SEVILLE, SPAIN - NOVEMBER 03: Halsey attends the MTV EMAs 2019 at FIBES Conference and Exhibition Centre on November 03, 2019 in Seville, Spain. (Photo by Stephane Cardinale - Corbis/Corbis via Getty Images)
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Singer Halsey was diagnosed with bipolar disorder in high school and has been frank about her struggles with mental health over the years. In a series of tweets on July 21, she asked people to show compassion to anyone experiencing a bipolar episode.

Halsey said she was "disturbed” by what she was seeing surrounding Kanye West's bipolar episode, tweeting, “personal opinions about someone aside, a manic episode isn't a joke." She didn’t hold back, writing that if people can't offer understanding or sympathy, they should try just saying nothing.

In May, Halsey spoke at length about her mental health struggles in a YouTube Artist Spotlight Stories conversation with psychologist Snehi Kapur as part of Mental Health Awareness Month. During the discussion, she talked about stigma and the media’s tendency to fetishize mental illness in women.

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Kanye West

PARIS, FRANCE - MARCH 02: Kanye West is seen on March 02, 2020 in Paris, France. (Photo by Marc Piasecki/GC Images)
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The first glimpse the public had of West’s erratic behavior was perhaps his interruption of Taylor Swift at the 2009 VMAs. In 2016, he was hospitalized for “exhaustion.” But in 2018, he appeared to make a very personal statement via the album art for his eighth record, “Ye,” which included the phrase, “I hate being / Bi-Polar / it’s awesome.”

West also referred to the disorder as “my superpower” on the album, and he later became an advocate for greater awareness and understanding of mental illness. In a 2019 interview with David Letterman, he revealed that he’d only been diagnosed in 2017 and said that during an episode, everything can feel like “a conspiracy.” “You feel the government is putting chips in your head,” he said. “You feel you’re being recorded. You feel all these things.”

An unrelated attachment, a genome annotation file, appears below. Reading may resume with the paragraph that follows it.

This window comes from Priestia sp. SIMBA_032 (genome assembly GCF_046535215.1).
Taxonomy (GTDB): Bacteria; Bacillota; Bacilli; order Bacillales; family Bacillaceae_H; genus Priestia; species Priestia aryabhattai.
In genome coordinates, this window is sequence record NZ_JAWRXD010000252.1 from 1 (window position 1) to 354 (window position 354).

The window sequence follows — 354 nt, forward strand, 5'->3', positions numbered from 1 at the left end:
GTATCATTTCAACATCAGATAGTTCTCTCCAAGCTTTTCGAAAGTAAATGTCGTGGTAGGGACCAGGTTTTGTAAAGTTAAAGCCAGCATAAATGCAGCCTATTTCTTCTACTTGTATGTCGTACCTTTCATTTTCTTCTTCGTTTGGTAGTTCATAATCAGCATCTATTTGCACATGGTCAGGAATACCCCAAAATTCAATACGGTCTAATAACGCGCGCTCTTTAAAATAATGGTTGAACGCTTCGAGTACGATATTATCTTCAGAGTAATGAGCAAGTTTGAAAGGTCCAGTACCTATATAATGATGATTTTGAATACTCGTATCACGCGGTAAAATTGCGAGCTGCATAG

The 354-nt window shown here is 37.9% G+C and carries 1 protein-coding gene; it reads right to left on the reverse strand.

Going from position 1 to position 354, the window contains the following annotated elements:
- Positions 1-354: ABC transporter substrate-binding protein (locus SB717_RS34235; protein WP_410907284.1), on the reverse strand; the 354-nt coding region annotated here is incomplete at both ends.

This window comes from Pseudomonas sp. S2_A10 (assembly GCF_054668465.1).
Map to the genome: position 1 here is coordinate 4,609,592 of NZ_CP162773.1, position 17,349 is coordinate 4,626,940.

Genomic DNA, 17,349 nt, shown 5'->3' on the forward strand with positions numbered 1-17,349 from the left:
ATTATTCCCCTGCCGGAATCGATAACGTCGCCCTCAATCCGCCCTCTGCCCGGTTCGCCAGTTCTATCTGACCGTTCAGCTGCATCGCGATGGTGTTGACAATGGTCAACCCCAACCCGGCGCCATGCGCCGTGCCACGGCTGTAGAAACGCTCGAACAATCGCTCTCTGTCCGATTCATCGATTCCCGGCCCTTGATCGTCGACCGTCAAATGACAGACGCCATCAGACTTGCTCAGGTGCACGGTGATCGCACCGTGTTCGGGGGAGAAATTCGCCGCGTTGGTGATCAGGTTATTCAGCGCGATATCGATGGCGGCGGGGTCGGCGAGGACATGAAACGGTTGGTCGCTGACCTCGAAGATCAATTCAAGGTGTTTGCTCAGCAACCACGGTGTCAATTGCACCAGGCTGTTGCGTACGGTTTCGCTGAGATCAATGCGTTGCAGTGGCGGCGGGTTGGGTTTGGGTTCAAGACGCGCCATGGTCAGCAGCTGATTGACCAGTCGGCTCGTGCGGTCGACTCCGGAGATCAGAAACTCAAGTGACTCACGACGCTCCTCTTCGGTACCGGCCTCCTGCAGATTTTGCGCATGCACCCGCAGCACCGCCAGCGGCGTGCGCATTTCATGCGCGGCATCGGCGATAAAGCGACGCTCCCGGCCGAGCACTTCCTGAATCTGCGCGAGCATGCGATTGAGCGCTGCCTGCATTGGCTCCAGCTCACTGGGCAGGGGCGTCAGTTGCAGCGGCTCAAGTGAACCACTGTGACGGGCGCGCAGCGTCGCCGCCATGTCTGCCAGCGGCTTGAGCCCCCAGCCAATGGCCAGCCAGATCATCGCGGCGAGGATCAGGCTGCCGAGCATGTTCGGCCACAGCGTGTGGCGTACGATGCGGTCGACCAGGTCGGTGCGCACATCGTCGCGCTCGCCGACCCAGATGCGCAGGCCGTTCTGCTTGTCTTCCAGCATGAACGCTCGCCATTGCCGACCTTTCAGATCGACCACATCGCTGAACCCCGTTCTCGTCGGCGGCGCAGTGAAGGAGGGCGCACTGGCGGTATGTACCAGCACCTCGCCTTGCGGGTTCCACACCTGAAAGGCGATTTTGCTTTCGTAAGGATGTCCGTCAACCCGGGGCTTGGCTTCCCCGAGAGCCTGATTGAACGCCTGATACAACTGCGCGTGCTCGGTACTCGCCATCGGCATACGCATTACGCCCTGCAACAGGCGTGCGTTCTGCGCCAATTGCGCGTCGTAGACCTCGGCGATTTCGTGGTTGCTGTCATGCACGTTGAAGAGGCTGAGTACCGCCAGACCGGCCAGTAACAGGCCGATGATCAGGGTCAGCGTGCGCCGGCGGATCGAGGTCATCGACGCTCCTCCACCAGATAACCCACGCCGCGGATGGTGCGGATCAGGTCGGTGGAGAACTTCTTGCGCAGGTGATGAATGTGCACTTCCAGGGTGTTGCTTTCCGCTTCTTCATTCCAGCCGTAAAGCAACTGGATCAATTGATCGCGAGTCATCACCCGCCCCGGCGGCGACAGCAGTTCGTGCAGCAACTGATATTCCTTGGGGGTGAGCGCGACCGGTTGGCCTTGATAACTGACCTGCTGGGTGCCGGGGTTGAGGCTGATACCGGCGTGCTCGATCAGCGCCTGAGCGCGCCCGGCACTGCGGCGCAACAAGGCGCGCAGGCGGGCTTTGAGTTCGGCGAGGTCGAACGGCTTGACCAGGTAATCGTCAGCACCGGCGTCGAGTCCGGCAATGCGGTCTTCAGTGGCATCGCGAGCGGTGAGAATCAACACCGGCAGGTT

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Azealia Banks

PARIS, FRANCE - MARCH 02: Azealia Banks arrives at the Vogue Thailand & Angelys Balek Cocktail & Dinner as part of Paris Fashion Week Womenswear Fall/Winter 2017/2018 at Loulou Club on March 2, 2017 in Paris, France. (Photo by Dominique Charriau/Getty Images)
Dominique Charriau/Getty Images

Controversy has surrounded singer Azealia Banks for years, with no clear line between her erratic, shocking behavior—she was suspended from Twitter followed a stream of racist and Islamophobic remarks targeting One Direction’s Zayn Malik—and her mental health issues.

Banks has referenced her bipolar diagnosis on social media, and in a 2016 post on her old Facebook page, she wrote about her attempts to share her “personal struggles with mental illness” with the public via her music. “They just refuse to pay attention,” she wrote. “Instead they joke and prad at you and say you need a doctor yet have no idea about the type of uncontrollable chaos that goes on inside your head.”

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David Harbour

LOS ANGELES, CALIFORNIA - JANUARY 19: David Harbour attends the 26th Annual Screen Actors Guild Awards at The Shrine Auditorium on January 19, 2020 in Los Angeles, California. (Photo by Rich Fury/Getty Images)
Rich Fury/Getty Images

Stranger Things actor David Harbour revealed his bipolar diagnosis in 2018. Now 45, he was diagnosed in his 20s after being committed to a psychiatric hospital by his parents following a manic episode.

He now describes himself as “medicated bipolar” and sees his acting work as part of his therapy. He told Giles Paley-Phillips on the Blank Podcast that an interesting aspect of his “own particular brand” of bipolar was that he never had an episode when he was working.

In 2019, Harbour condemned the scapegoating of people with mental illness in response to President Donald Trump’s declaration that "mental illness and hatred pulls the trigger—not the gun" Monday following mass shootings in El Paso, Texas, and Dayton, Ohio.

"The 'mentally ill' (this arbitrary societally agreed upon cattle brand to differentiate 'us' from 'them' re: pain) are overwhelmingly SUBJECT to violence, not perpetrators," Harbour tweeted. "Those I’ve met in asylums are some of the kindest, lost people I’ve known."

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Selena Gomez

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Selena Gomez revealed to Miley Cyrus in April that she was recently diagnosed with bipolar disorder after previously seeking treatment for depression. Gomez, 28, shared the news on Cyrus's Instagram Live show, "Bright Minded."

During the episode, Gomez said she sought help at "one of the best mental hospitals" in the country to learn more about her diagnosis to battle any fear that she felt about it. "I discussed that after years of going through a lot of different things, I realized that I was bipolar," Gomez said. "And so when I go to know more information, it actually helps me. It doesn’t scare me once I know it."